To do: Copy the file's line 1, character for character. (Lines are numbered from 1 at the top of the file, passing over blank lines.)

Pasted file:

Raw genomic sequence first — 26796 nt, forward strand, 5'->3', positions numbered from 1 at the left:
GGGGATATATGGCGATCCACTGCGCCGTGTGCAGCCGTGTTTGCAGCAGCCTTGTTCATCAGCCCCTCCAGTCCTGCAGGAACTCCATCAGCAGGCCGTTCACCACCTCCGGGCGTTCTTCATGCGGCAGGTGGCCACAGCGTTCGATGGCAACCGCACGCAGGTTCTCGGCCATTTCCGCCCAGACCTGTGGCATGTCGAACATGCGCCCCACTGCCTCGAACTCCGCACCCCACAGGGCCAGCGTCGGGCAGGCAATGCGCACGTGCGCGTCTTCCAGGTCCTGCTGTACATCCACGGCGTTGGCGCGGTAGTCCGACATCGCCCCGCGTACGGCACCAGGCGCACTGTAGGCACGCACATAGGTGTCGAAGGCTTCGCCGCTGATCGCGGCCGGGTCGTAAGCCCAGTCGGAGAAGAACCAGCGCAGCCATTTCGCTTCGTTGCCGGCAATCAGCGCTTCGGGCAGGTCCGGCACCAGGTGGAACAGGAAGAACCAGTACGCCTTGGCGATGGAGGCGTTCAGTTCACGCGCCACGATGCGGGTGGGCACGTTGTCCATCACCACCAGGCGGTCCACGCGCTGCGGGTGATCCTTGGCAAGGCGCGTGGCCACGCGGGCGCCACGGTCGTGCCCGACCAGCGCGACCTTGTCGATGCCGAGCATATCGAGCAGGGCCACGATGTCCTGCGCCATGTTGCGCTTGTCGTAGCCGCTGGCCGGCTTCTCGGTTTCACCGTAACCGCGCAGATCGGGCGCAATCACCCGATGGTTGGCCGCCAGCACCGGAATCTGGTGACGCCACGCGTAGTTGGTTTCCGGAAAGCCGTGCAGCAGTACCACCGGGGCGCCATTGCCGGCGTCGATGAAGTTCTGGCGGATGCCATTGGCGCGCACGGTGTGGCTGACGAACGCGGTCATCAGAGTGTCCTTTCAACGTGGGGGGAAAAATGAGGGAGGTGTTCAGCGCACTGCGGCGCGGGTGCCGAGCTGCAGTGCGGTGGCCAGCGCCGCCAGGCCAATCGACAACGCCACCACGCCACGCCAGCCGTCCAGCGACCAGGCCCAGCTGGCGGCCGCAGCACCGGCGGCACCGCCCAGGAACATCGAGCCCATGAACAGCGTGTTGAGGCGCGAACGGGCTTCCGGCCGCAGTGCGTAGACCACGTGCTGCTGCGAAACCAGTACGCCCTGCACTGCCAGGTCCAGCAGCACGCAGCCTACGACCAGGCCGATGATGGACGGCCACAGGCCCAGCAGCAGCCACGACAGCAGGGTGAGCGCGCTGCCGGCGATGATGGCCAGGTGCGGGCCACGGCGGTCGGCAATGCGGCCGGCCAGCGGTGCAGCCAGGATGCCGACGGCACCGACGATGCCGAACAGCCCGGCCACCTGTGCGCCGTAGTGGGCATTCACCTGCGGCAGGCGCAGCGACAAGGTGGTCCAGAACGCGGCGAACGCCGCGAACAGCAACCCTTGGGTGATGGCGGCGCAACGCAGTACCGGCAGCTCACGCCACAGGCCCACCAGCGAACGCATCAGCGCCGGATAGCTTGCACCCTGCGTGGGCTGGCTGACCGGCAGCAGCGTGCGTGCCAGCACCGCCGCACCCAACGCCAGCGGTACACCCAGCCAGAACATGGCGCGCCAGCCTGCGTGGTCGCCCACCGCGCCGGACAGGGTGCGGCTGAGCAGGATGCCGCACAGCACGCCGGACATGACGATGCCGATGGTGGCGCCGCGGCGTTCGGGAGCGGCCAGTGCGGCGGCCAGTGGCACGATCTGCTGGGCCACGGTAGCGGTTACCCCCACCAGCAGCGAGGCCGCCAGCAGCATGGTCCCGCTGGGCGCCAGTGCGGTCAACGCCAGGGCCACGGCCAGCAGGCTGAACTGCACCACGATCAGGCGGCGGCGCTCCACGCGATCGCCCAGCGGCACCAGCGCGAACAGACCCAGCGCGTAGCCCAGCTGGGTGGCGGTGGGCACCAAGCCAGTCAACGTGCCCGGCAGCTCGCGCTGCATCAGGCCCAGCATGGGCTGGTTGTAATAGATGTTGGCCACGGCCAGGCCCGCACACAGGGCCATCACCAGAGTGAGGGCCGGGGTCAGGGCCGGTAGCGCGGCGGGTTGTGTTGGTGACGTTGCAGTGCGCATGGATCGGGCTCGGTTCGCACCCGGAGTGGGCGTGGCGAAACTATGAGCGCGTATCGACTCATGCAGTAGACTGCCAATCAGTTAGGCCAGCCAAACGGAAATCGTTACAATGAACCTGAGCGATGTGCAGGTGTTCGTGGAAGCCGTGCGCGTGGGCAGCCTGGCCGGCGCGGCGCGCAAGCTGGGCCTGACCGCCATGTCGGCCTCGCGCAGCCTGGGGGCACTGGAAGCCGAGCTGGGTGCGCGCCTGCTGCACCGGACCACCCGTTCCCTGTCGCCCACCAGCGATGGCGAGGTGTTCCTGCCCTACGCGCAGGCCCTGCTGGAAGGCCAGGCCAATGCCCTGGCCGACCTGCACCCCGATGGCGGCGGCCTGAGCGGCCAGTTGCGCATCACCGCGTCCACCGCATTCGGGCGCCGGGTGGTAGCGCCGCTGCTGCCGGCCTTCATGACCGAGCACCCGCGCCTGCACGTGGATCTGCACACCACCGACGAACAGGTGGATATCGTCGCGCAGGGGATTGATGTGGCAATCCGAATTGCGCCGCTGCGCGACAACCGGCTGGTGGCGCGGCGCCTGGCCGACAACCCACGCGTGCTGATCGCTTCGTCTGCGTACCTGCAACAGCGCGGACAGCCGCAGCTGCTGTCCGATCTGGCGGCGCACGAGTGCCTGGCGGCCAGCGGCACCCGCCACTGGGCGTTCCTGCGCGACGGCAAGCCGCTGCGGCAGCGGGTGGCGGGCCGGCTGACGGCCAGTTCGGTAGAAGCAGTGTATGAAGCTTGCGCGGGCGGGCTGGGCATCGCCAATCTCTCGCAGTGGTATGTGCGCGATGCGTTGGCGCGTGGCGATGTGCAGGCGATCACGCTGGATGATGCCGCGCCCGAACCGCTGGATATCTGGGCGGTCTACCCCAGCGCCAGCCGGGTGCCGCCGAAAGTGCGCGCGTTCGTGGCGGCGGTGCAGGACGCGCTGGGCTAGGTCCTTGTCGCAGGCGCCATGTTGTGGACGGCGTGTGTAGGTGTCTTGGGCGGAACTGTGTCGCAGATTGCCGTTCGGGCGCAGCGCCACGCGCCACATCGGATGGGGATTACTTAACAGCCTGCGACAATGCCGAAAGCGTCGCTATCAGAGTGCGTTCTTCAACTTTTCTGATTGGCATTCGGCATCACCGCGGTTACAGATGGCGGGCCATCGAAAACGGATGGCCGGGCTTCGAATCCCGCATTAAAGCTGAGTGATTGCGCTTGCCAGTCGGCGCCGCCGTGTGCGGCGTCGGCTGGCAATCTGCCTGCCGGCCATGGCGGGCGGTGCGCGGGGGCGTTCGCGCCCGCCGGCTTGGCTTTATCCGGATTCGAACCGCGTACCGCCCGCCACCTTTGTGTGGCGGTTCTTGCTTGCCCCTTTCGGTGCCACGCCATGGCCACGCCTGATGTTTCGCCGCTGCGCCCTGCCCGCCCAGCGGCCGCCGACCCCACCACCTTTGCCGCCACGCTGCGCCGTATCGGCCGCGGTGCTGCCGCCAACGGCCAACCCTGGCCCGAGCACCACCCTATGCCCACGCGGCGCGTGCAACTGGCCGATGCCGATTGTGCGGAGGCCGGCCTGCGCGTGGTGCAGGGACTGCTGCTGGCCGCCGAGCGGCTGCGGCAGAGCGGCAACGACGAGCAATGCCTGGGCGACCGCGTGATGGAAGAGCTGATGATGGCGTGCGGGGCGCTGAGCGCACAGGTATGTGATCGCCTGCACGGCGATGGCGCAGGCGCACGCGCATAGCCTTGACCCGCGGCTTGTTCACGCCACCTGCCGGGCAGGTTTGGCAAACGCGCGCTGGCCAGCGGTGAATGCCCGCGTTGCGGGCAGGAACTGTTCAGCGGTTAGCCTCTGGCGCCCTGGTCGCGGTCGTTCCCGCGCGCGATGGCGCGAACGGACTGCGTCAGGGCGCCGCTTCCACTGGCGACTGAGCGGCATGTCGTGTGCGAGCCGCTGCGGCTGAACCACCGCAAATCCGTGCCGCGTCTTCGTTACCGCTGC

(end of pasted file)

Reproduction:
Raw genomic sequence first — 26796 nt, forward strand, 5'->3', positions numbered from 1 at the left: